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A Day in Pompeii opens a window into another time

Body cast of a young woman from A Day in Pompeii.
Body cast of a young woman from A Day in Pompeii.
William Starling/Denver Museum of Nature and Science

The Romans living in Pompeii in AD 79 were utterly unprepared for the eruption of Mount Vesuvius, which buried the city in ash -- and preserved it almost untouched for 1,700 years. In A Day at Pompeii, which opened this past weekend at the Denver Museum of Nature and Science, you can get up close to artifacts that are close to two thousand years old, and capture the day-to-day life of an ancient society.

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A display of coins found in the ashes, from base metals to gold, many perfectly preserved.
A display of coins found in the ashes, from base metals to gold, many perfectly preserved.
Eric Workman

"They're real artifacts from Pompeii that have been uncovered, and they're spectacular," says Samantha Richards, an educator at the museum. "To me, the most compelling thing is that these are objects that were part of people's lives almost 2,000 years ago in Pompeii, and they're not that different from things we have in our lives. There are pots that would have been used to store makeup, and a comb and mirrors that could have belonged to a woman in Pompeii who liked to put makeup on and fix her hair before leaving the house, just like women today. It humanizes the event, and the artifacts make you think about the person they belonged to."

The exhibit includes touch carts and historial re-enactors who help bring the city to life, as well as audio tours for families and adults in both Spanish and English that provide additional content. Apart from the artifacts of daily life -- which include dice sets, lead pipes and plumbing equipment, furniture, religious items, cooking implements and more -- there also are casts of the bodies that were found buried in ash, some even capturing the folds of clothing on their bodies. And the artwork on display is beautifully preserved and abundant.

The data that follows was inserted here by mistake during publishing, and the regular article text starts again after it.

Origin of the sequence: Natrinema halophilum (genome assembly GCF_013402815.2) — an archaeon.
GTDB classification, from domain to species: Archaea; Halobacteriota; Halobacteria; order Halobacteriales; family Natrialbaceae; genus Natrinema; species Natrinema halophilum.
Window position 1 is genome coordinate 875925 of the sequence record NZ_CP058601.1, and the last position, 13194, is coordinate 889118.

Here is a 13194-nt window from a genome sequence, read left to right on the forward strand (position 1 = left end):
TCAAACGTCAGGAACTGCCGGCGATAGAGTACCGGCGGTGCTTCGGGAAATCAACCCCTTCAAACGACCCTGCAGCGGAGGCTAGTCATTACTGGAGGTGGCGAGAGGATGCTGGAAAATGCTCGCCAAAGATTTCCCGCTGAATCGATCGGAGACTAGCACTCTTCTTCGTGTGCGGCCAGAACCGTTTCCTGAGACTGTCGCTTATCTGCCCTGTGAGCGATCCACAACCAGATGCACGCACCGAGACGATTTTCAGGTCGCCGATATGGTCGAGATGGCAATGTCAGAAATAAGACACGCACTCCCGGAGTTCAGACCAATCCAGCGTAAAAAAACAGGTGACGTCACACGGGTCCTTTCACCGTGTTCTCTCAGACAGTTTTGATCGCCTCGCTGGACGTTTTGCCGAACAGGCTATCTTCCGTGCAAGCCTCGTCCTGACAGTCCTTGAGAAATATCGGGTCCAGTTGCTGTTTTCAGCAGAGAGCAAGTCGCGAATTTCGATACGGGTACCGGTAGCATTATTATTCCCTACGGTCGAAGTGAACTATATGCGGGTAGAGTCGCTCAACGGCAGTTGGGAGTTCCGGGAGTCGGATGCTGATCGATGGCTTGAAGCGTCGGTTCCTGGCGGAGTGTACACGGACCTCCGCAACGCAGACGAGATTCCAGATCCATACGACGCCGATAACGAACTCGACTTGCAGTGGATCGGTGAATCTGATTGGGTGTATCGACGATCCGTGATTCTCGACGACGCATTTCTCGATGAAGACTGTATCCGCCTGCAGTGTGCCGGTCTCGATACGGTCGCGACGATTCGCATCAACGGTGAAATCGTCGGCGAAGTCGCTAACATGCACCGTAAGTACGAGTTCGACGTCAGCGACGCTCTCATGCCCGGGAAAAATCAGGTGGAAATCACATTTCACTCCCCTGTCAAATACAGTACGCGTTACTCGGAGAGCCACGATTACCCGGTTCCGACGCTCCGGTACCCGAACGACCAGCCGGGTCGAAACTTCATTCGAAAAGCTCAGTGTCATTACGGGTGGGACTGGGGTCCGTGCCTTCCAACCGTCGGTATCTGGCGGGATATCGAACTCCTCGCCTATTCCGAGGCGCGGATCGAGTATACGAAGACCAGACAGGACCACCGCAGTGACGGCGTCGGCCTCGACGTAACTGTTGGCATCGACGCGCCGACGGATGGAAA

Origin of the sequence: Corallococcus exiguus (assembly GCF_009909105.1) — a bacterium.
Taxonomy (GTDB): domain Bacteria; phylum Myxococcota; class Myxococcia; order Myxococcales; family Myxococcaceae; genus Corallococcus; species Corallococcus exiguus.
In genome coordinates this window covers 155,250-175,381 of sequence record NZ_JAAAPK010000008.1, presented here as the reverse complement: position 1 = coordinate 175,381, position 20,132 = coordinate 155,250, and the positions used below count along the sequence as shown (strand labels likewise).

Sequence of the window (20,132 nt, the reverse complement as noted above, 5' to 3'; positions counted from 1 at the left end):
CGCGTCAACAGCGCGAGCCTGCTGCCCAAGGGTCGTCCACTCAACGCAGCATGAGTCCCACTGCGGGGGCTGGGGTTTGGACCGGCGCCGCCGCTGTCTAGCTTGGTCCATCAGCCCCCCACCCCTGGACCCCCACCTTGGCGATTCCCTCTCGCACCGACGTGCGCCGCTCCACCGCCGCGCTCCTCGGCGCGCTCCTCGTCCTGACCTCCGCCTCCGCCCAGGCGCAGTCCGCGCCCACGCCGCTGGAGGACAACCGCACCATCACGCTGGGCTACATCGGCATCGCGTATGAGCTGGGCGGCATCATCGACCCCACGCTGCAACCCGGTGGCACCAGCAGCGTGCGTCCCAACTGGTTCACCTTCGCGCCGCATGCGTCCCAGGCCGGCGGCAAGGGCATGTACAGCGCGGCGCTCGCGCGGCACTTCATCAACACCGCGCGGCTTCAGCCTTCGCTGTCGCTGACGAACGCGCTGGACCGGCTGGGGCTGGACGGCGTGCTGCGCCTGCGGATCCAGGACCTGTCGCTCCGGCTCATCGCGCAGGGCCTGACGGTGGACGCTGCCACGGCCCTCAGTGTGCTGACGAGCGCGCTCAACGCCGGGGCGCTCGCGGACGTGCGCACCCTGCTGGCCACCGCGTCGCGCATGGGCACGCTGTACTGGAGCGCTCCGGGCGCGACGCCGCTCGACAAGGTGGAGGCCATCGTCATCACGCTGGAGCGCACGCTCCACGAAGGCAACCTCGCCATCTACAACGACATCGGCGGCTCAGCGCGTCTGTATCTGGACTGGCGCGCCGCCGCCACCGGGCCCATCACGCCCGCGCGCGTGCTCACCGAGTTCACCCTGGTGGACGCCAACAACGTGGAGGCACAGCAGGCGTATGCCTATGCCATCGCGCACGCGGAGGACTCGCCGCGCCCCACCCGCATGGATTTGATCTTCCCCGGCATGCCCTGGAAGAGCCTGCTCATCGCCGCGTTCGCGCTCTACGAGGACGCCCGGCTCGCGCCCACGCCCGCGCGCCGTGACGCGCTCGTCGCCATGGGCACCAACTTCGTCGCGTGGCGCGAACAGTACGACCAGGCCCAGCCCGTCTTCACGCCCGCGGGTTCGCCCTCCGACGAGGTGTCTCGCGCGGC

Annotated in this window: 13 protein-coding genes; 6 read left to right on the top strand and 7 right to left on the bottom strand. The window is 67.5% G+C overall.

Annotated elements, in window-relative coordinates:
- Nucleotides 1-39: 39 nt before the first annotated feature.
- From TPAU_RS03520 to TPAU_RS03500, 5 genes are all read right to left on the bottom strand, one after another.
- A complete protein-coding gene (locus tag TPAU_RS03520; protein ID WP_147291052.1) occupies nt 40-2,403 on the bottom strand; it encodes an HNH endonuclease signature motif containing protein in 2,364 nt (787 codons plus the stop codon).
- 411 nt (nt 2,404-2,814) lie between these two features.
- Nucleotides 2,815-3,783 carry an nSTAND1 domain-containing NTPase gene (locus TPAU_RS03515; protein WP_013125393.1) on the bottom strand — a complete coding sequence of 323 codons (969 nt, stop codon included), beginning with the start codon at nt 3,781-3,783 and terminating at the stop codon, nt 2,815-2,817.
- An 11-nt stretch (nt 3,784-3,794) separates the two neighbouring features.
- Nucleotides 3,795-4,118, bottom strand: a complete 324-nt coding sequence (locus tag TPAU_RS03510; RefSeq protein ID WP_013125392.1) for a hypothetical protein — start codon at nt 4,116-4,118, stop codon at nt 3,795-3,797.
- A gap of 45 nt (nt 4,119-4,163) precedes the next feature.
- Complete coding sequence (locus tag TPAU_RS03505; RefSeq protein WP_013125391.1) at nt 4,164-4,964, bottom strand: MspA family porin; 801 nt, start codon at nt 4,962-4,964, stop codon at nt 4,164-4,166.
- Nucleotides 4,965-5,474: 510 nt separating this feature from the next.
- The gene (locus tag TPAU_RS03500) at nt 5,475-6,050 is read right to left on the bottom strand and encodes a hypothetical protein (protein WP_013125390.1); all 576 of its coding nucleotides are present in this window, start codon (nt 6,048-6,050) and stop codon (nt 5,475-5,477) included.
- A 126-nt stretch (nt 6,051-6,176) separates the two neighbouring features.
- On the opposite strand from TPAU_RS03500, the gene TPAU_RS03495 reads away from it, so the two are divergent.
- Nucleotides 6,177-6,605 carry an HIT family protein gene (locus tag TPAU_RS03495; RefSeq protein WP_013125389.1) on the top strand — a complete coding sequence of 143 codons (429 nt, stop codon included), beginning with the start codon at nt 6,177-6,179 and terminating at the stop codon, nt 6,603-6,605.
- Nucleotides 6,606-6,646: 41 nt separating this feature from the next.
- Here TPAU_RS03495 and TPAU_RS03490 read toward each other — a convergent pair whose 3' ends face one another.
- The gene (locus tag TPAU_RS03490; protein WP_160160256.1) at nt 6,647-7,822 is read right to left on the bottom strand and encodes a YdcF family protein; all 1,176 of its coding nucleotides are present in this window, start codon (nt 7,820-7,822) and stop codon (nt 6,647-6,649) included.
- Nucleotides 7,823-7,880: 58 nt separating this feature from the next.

Sisyphus, Bacchus and Ariadne detail in a fresco at A Day in Pompeii
Sisyphus, Bacchus and Ariadne detail in a fresco at A Day in Pompeii
Amber Taufen

Frescoes were commonly used to decorate the walls of private homes and public places during the period, and the exhibit includes many prime examples.

A marble bust from A Day in Pompeii
A marble bust from A Day in Pompeii
William Starling/Denver Museum of Nature and Science

There are also several sculptures, from marble busts like this to small cast idols of various household deities.

 

Jewelry display from A Day in Pompeii.
Jewelry display from A Day in Pompeii.
Eric Workman

The jewelry is astounding -- some of it engraved with mementos.

Serving dishes wee among the many personal effects found in the ashes of Pompeii, on display in A Day in Pompeii.
Serving dishes wee among the many personal effects found in the ashes of Pompeii, on display in A Day in Pompeii.
William Starling/Denver Museum of Nature and Science

An array of cooking and serving instruments illustrate what and how the citizens of Pompeii ate.

Oysters and a peach pit were some of the food artifacts preserved in the ashes.
Oysters and a peach pit were some of the food artifacts preserved in the ashes.
Amber Taufen
Body cast, found in a gymnasium, of a man sitting with his back against a wall and his knees drawn up.
Body cast, found in a gymnasium, of a man sitting with his back against a wall and his knees drawn up.
Eric Workman

Videos and dioramas throughout the exhibit illustrate life in Pompeii -- including a video depicting the destruction of the city from the volcano's eruption on August 24, 79 AD, until it was completely buried in ash the next morning.

The show runs through January 13, 2013.


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Denver Museum of Nature and Science

2001 Colorado Blvd.
Denver, CO 80205

303-370-6000

www.dmns.org


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